Review: The Namesake (Jhumpa Lahiri)


Synopsis by Nathania Regina

Jhumpa Lahiri always pulls the best story of Asian-American culture. This time, is about Gogol Ganguli, a boy who was trapped in Bengali and American culture. The name was so embarrassing for Gogol and he would refuse to be called that way. Therefore, in order to appease him, his father approved his request to be called Nikhil or Nick or short.  His family raised him to be a Bengali, but he prefers to be an American. Live the American life, date American girls. So this dual-culture and the concept of trying-to-fit-in is what I think is interesting. Apart from that, his mother (who was match-made by her parents) had to move to United States to follow her husband she barely even knew. In Michigan, she learned about the American culture, learning to be an American wife and also learning to love and devote her husband. This is an easy book to read if you really put your heart into it. It was originally a novella published in The New Yorker and was later expanded to a full length novel. Lahiri has always written a beautiful piece concerning old and new or east and west. If you enjoy this book, I would also suggest reading her latest book, Unaccustomed Earth.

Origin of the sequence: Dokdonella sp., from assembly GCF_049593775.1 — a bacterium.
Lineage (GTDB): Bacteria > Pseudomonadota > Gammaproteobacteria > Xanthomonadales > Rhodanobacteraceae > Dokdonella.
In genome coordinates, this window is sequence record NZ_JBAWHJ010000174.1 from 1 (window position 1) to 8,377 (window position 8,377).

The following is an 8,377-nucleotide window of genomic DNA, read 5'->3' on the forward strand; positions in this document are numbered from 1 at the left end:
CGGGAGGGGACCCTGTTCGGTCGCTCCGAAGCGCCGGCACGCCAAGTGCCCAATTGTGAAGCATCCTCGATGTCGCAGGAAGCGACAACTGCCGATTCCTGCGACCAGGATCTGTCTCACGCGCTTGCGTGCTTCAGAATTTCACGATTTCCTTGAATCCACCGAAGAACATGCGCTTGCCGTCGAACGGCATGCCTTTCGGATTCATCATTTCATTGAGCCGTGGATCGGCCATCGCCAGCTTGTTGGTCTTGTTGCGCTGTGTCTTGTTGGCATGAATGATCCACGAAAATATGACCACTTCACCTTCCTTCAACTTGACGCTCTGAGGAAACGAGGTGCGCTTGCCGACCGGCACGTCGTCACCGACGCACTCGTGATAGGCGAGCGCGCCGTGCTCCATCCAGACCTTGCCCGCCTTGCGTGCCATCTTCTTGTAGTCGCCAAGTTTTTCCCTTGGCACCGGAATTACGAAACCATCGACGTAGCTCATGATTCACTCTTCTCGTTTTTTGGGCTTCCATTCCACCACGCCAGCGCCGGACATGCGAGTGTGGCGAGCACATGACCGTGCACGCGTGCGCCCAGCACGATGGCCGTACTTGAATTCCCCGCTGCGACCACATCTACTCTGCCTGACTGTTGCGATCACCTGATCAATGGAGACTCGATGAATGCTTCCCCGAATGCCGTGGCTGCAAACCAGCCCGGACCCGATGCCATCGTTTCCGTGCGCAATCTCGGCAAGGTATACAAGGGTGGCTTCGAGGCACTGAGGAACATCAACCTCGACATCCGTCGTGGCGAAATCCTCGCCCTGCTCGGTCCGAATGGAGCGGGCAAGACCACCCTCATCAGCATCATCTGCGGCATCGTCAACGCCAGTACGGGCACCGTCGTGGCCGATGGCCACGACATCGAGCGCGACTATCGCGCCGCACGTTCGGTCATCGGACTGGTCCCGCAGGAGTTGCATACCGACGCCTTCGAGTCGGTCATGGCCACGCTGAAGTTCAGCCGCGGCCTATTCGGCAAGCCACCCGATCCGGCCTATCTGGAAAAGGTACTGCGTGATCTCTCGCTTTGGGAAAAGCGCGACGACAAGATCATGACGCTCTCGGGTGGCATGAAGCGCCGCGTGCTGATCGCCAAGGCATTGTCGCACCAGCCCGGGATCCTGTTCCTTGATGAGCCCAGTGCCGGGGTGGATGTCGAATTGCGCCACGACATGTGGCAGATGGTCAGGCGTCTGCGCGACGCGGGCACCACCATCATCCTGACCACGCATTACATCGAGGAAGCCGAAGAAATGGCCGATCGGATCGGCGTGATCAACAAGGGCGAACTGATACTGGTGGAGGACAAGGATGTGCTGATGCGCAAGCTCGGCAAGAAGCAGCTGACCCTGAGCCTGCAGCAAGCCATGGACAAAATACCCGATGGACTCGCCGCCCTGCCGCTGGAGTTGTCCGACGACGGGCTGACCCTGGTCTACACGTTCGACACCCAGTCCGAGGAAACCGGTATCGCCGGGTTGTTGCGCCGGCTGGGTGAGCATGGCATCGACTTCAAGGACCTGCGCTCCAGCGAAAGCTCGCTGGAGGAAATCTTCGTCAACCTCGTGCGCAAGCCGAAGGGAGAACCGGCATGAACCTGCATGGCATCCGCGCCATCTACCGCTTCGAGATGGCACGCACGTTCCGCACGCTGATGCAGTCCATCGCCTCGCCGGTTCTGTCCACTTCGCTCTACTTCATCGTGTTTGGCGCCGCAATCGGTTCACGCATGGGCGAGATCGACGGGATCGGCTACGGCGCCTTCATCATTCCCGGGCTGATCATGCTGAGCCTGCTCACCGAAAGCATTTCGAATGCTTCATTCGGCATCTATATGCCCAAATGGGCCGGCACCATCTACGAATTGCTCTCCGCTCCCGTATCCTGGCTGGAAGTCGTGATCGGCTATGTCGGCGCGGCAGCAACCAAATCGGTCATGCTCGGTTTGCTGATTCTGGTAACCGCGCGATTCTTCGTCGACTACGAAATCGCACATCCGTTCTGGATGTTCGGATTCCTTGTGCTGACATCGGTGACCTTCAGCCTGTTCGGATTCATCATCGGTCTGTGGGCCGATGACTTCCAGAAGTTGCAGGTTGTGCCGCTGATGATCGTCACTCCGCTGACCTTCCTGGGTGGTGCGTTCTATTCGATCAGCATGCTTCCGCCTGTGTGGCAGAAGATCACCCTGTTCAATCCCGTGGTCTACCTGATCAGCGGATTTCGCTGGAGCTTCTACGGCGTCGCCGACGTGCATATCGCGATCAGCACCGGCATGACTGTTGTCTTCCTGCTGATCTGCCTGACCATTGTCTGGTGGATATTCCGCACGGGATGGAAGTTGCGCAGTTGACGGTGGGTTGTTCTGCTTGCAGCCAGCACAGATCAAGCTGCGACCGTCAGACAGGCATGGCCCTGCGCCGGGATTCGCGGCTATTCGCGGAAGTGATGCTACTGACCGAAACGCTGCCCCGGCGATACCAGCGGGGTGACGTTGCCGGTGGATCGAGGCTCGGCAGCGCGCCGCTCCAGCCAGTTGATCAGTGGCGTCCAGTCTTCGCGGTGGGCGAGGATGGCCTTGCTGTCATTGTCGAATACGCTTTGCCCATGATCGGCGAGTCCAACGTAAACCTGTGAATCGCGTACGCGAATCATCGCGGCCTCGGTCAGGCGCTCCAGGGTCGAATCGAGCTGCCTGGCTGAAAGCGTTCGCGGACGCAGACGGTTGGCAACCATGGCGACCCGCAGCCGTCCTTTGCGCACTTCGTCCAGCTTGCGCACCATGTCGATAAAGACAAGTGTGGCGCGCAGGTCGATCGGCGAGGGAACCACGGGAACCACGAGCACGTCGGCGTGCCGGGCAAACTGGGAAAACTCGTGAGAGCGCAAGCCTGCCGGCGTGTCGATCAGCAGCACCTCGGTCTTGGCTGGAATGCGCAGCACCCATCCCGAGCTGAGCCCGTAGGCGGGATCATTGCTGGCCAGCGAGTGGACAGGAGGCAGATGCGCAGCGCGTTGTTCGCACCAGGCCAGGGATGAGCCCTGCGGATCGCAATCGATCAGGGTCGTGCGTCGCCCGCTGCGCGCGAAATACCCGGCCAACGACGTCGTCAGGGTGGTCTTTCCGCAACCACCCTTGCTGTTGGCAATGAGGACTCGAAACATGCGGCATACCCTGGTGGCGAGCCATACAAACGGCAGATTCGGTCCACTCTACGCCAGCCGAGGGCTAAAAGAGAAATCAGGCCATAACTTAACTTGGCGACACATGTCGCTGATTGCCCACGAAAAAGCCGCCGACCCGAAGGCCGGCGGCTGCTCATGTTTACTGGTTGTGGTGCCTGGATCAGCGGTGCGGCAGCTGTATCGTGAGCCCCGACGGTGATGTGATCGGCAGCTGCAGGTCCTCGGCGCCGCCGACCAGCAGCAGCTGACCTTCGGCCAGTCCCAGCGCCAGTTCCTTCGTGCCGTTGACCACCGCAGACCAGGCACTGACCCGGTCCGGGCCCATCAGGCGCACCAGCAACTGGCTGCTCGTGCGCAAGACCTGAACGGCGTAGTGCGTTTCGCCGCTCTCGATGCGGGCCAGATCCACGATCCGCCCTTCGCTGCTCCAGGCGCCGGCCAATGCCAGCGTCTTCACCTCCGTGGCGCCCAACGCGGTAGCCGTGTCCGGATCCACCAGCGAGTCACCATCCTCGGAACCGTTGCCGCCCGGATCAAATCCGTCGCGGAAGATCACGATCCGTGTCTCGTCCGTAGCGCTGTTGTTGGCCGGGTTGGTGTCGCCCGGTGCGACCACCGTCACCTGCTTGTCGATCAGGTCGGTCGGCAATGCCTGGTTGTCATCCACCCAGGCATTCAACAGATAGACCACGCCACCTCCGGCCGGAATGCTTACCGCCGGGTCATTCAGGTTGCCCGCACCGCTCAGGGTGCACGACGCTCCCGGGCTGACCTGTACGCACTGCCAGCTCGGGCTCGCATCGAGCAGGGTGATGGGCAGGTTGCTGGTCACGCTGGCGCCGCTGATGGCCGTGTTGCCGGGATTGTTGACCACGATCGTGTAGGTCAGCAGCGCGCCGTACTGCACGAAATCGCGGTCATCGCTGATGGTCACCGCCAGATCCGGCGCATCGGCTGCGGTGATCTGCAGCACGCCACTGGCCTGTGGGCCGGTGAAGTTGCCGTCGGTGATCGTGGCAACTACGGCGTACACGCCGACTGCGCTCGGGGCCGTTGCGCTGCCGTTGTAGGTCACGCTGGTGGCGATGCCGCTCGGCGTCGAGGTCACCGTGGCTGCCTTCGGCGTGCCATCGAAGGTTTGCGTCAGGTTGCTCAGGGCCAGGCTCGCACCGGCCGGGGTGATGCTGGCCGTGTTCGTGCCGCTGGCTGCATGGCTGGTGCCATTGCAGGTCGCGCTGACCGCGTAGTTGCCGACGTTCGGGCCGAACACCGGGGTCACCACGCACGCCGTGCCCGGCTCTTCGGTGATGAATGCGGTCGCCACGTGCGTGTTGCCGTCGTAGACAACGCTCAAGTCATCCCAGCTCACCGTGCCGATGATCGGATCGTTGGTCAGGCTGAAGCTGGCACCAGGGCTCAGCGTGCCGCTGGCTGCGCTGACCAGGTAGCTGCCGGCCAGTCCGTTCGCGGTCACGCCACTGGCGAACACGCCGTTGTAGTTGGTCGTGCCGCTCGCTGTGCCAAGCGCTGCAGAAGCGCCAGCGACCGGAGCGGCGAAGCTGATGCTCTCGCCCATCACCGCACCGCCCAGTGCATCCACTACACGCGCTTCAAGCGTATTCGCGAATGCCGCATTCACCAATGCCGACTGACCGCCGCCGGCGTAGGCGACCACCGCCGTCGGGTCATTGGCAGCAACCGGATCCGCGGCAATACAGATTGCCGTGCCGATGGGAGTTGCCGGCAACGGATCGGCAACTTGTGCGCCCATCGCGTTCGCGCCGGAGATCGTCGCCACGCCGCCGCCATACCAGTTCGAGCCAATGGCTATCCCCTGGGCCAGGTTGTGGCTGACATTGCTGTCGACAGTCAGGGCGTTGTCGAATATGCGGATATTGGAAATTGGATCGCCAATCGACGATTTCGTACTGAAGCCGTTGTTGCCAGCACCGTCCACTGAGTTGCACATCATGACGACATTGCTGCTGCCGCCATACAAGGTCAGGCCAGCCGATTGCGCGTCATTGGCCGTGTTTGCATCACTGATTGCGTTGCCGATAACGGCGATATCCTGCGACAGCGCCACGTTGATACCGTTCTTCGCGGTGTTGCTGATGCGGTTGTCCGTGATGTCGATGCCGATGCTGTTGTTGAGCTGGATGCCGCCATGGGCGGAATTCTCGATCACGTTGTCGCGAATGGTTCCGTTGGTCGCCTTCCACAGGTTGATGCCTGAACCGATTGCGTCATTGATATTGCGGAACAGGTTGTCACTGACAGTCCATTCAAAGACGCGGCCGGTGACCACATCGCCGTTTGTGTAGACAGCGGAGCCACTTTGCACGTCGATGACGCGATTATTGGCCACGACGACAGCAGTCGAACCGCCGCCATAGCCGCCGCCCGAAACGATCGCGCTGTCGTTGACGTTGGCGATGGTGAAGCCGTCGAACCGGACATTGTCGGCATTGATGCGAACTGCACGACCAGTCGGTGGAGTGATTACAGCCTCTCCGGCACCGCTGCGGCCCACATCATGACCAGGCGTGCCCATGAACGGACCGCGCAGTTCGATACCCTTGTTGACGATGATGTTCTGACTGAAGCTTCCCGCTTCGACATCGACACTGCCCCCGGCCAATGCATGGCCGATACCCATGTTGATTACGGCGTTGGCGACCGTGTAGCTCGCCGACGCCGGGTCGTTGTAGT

(The same-titled film based on this book was released in the United States, Canada, United Kingdom and India in March 2007. It is directed by Mira Nair and is based upon an adapted screenplay by Sooni Taraporevala.)

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